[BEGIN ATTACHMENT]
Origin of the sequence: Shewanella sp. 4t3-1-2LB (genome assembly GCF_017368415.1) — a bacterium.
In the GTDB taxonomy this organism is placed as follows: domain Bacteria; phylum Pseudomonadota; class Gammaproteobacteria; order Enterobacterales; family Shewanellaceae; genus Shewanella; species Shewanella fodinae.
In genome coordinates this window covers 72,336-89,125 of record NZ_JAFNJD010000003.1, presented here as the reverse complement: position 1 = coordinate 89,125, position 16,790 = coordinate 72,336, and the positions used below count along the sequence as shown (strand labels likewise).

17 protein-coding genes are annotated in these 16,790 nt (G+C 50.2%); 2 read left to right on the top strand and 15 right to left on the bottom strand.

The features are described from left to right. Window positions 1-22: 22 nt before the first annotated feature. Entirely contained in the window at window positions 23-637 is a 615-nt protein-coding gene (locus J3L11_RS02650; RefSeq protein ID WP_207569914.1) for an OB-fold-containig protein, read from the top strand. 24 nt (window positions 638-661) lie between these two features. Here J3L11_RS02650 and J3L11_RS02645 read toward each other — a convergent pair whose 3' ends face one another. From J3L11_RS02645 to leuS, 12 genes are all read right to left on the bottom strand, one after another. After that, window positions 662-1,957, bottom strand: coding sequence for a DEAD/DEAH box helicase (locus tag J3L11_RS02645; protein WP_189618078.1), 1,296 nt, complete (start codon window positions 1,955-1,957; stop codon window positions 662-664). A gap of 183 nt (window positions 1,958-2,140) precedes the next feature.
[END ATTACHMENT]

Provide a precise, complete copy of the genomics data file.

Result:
Origin of the sequence: Shewanella sp. 4t3-1-2LB (genome assembly GCF_017368415.1) — a bacterium.
In the GTDB taxonomy this organism is placed as follows: domain Bacteria; phylum Pseudomonadota; class Gammaproteobacteria; order Enterobacterales; family Shewanellaceae; genus Shewanella; species Shewanella fodinae.
In genome coordinates this window covers 72,336-89,125 of record NZ_JAFNJD010000003.1, presented here as the reverse complement: position 1 = coordinate 89,125, position 16,790 = coordinate 72,336, and the positions used below count along the sequence as shown (strand labels likewise).

17 protein-coding genes are annotated in these 16,790 nt (G+C 50.2%); 2 read left to right on the top strand and 15 right to left on the bottom strand.

The features are described from left to right. Window positions 1-22: 22 nt before the first annotated feature. Entirely contained in the window at window positions 23-637 is a 615-nt protein-coding gene (locus J3L11_RS02650; RefSeq protein ID WP_207569914.1) for an OB-fold-containig protein, read from the top strand. 24 nt (window positions 638-661) lie between these two features. Here J3L11_RS02650 and J3L11_RS02645 read toward each other — a convergent pair whose 3' ends face one another. From J3L11_RS02645 to leuS, 12 genes are all read right to left on the bottom strand, one after another. After that, window positions 662-1,957, bottom strand: coding sequence for a DEAD/DEAH box helicase (locus tag J3L11_RS02645; protein WP_189618078.1), 1,296 nt, complete (start codon window positions 1,955-1,957; stop codon window positions 662-664). A gap of 183 nt (window positions 1,958-2,140) precedes the next feature.